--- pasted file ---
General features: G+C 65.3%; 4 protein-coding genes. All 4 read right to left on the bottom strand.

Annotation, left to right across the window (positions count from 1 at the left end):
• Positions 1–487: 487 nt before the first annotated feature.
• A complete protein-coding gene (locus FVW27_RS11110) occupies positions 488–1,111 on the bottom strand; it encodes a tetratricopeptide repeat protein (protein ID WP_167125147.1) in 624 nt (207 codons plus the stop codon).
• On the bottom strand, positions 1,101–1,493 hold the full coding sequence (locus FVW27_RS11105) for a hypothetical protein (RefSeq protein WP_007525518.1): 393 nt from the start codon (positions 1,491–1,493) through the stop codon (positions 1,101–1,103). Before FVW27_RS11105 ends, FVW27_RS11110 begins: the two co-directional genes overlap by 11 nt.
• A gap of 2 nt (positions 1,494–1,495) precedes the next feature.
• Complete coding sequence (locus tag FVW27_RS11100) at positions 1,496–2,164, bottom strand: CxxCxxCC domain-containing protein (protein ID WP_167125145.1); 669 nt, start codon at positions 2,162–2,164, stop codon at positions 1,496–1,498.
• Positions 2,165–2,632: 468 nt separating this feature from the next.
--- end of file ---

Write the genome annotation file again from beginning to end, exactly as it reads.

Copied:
General features: G+C 65.3%; 4 protein-coding genes. All 4 read right to left on the bottom strand.

Annotation, left to right across the window (positions count from 1 at the left end):
• Positions 1–487: 487 nt before the first annotated feature.
• A complete protein-coding gene (locus FVW27_RS11110) occupies positions 488–1,111 on the bottom strand; it encodes a tetratricopeptide repeat protein (protein ID WP_167125147.1) in 624 nt (207 codons plus the stop codon).
• On the bottom strand, positions 1,101–1,493 hold the full coding sequence (locus FVW27_RS11105) for a hypothetical protein (RefSeq protein WP_007525518.1): 393 nt from the start codon (positions 1,491–1,493) through the stop codon (positions 1,101–1,103). Before FVW27_RS11105 ends, FVW27_RS11110 begins: the two co-directional genes overlap by 11 nt.
• A gap of 2 nt (positions 1,494–1,495) precedes the next feature.
• Complete coding sequence (locus tag FVW27_RS11100) at positions 1,496–2,164, bottom strand: CxxCxxCC domain-containing protein (protein ID WP_167125145.1); 669 nt, start codon at positions 2,162–2,164, stop codon at positions 1,496–1,498.
• Positions 2,165–2,632: 468 nt separating this feature from the next.